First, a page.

As a freelancer it is so much harder. Your next job might be at stake, and your own lighting skills might be put into question, especially when confronting a bully. Was it my fault? Did I not understand what they wanted for the show? Were they just trying to get the best out of me, by pushing me so much? All these thoughts go through your head. There are very few executive directors or production managers I would be happy to approach with a complaint. Why rock the boat? This is why it has continued unquestioned for so long and why I am pleased that the Royal Court has brought in guidelines. Companies are beginning to see what is actually happening in their buildings, and I hope this means they are going to be willing to listen.
Theatres are announcing that they have a code of practice or are adopting the Royal Court Code. I have already been sent a couple of companies’ own policies along with my contracts in recent weeks. These codes have actually been in place for some time but companies have not up to this point felt it necessary to share these with freelancers – so this is a welcome change.
Several years ago, the ALD promoted Liteline: a link to the ALD for members who had complaints or issues. It has been a good link and I hope we have helped with issues from fees to working practices. Simply email
with your concern or question. A year ago it felt important to bring the more relevant issues we are all talking about today to the attention of our members through 9X% in Focus, where anonymous articles are submitted and curated by Katharine Williams. (To share your experience, email
.) Our intention with 9X% is to let you know that you’re not alone – and by sharing people can come together. The industry has many bad practices we need to iron out and by starting to talk about them in the open they won’t remain hidden any longer.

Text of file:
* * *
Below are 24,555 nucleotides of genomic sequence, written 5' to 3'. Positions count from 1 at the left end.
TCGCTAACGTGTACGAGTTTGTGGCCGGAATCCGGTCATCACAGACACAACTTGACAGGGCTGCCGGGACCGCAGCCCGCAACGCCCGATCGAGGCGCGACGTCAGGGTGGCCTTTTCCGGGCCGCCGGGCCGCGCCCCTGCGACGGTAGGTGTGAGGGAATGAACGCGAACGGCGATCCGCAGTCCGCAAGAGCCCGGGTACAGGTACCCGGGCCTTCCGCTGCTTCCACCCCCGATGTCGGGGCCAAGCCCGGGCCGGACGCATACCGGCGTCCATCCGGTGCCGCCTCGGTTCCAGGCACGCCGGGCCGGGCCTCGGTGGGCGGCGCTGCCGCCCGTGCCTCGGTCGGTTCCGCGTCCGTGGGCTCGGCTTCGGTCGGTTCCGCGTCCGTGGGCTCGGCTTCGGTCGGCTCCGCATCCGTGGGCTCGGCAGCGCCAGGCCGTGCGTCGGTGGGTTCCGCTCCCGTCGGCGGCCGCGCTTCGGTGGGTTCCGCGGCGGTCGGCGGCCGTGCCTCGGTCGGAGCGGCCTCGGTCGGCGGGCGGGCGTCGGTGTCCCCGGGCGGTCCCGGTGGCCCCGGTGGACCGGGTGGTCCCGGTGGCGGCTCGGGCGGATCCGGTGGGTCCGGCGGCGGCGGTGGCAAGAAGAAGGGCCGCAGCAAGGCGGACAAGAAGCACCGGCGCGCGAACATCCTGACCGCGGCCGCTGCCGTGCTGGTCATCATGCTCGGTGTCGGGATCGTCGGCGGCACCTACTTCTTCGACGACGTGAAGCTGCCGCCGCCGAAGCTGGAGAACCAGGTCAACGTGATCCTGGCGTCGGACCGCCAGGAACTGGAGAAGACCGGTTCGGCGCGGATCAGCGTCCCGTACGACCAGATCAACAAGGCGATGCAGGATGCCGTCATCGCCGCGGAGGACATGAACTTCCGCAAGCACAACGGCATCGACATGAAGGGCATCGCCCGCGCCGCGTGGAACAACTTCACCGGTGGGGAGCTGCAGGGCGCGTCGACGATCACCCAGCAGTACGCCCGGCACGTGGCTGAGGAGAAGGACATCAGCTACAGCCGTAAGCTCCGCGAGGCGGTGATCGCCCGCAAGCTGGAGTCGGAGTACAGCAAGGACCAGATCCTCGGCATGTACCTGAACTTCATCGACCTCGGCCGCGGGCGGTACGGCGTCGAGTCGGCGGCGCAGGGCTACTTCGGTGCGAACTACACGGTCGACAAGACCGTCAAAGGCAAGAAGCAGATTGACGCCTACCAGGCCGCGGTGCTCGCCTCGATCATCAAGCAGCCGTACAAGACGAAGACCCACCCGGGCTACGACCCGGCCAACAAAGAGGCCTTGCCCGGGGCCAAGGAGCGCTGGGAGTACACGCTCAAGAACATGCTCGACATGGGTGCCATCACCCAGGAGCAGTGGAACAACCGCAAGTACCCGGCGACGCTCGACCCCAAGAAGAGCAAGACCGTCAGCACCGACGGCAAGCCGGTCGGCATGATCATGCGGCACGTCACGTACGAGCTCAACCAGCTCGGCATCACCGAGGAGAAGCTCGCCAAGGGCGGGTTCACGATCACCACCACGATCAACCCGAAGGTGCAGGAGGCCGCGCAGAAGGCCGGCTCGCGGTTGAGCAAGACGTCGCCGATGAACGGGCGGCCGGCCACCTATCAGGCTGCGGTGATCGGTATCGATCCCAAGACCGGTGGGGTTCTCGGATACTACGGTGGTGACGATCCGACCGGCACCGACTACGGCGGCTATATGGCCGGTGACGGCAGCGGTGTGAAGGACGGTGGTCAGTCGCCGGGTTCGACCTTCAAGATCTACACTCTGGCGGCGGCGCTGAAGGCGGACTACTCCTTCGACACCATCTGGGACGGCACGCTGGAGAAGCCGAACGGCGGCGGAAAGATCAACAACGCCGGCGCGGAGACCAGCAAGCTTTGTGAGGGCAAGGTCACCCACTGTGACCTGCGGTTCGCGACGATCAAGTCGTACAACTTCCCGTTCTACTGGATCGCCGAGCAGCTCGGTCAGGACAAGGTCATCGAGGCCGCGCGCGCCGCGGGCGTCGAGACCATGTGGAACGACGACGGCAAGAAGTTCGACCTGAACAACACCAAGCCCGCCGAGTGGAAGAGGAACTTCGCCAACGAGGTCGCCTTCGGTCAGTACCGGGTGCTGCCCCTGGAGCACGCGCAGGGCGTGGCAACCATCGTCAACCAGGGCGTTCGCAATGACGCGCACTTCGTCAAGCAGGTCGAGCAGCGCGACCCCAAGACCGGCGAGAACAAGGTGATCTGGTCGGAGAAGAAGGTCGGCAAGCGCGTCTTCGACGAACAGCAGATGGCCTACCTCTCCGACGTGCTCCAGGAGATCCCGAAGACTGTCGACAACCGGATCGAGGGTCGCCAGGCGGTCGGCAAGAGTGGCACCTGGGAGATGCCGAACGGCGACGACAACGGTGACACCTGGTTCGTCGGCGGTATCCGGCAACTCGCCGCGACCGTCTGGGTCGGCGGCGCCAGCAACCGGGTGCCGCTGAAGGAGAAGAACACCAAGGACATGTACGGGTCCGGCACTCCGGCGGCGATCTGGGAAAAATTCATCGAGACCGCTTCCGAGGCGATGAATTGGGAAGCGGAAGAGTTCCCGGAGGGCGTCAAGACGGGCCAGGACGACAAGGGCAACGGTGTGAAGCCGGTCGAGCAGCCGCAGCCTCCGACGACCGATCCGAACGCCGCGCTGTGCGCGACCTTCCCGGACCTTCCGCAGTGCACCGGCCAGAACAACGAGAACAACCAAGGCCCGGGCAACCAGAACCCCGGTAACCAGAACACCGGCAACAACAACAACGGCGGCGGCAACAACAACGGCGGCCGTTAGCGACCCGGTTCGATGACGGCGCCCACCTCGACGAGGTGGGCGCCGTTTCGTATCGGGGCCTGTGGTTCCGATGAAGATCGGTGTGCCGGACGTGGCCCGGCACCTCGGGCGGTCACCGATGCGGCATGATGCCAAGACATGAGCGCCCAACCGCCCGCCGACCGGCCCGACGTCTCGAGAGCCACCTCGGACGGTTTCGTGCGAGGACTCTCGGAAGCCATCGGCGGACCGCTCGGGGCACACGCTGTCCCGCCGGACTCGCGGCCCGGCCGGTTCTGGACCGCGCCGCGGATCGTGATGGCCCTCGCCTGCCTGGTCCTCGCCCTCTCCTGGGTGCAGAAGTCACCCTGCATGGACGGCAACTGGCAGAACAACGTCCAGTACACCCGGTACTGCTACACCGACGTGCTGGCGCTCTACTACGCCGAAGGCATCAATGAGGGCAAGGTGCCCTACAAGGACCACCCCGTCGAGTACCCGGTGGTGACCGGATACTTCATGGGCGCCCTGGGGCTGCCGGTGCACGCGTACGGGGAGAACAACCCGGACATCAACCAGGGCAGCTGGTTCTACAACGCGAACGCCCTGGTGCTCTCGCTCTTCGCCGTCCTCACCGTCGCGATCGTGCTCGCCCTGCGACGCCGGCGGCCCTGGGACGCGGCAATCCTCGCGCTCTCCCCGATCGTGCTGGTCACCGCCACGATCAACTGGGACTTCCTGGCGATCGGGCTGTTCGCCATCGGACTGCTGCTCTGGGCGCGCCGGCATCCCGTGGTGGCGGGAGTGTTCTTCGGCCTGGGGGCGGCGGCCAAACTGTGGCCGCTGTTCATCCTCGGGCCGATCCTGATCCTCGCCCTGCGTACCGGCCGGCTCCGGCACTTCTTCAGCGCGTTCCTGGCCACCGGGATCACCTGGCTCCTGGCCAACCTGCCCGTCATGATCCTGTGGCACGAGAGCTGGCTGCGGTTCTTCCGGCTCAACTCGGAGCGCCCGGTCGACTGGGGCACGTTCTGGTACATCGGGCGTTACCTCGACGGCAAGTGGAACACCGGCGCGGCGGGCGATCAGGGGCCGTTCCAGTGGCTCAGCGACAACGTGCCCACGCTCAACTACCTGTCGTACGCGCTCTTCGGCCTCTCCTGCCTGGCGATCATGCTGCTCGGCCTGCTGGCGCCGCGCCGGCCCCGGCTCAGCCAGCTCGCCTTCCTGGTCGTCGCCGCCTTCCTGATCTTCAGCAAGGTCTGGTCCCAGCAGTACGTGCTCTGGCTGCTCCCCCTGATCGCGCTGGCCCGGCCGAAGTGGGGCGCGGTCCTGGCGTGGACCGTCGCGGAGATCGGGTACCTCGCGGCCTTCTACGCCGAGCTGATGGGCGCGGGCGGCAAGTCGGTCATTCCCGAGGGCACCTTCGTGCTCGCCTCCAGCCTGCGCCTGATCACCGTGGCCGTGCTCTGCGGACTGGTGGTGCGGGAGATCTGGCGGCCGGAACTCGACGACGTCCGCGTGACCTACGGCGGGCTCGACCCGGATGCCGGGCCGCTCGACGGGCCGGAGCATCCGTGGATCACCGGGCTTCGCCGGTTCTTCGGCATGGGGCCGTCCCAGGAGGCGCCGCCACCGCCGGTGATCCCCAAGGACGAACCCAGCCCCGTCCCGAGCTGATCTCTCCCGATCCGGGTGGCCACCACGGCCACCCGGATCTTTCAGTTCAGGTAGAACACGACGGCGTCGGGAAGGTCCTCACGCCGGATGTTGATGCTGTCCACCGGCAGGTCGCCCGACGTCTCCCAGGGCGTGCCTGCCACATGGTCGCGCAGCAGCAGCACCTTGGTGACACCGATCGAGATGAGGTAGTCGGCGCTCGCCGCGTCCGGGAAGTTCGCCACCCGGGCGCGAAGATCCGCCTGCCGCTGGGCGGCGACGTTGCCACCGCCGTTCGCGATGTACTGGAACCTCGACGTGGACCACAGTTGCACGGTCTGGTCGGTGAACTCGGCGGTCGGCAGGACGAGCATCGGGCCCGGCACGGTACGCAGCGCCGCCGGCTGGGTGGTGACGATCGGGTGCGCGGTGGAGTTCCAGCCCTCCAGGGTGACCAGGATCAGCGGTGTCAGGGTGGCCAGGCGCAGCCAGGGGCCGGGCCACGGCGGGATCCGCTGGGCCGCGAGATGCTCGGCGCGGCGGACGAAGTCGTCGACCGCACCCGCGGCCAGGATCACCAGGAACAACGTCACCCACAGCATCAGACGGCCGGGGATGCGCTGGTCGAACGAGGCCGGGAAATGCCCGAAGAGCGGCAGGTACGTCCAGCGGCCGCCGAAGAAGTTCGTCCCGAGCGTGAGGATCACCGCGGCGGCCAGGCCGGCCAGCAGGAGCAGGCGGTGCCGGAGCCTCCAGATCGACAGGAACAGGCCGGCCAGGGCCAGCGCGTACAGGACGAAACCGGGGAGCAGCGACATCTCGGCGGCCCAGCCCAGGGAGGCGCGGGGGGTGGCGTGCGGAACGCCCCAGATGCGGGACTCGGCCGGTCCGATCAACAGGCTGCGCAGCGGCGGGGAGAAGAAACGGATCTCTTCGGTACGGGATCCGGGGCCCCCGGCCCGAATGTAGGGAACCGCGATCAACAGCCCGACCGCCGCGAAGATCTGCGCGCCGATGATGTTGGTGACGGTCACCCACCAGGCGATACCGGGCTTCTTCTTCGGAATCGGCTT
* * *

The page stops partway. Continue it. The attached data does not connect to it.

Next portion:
At the time that most of these events happened, we didn’t feel we had the skills or authority to act. I am not sure we yet have all the skills, but I do feel strongly that if any of our members come to us we will listen, support you and take time to locate the help you need.
The ALD will be adopting the Royal Court’s Code of Behaviour for the forthcoming year. We will be working on making our own code of practice – a code the ALD would expect as good working practice from its members. We are also writing a working paper on the best way to support our members. We plan to examine the papers being produced by Equity, UK Theatre and others and make a full package of resources for our members to access. If you want to work on a sub-committee to assist in preparing these documents please get in touch (
Writing this article has made me reflect on my own working behaviour. Perhaps you are now reflecting on your own. How often have you shouted at someone on your team? Was it the programmer or the stage manager? I know I have. I have also regretted my outbursts and I hope I have managed to apologise for many of them. What is it that makes us shout and possibly hurt someone else in order to do our job? I know for me, it’s because I feel under pressure – a lot of pressure. Maybe the set build didn’t go well and lighting is behind. Maybe the director, designer and I didn’t give ourselves enough time to talk and now we are struggling.
I know that this doesn’t make my behaviour acceptable. I also know that producers and theatre managements could take some responsibility for the pressure they put on staff in order to save themselves money by giving enough time in the schedule for things to go wrong and be corrected, and paying a decent wage so that more time can be allocated to a project.
I’ve seen many changes in lighting over the years. All have been for the better. We now want to stamp out bullying, sexual abuse and abuse of power in whatever form that takes. We want people to feel safe at work.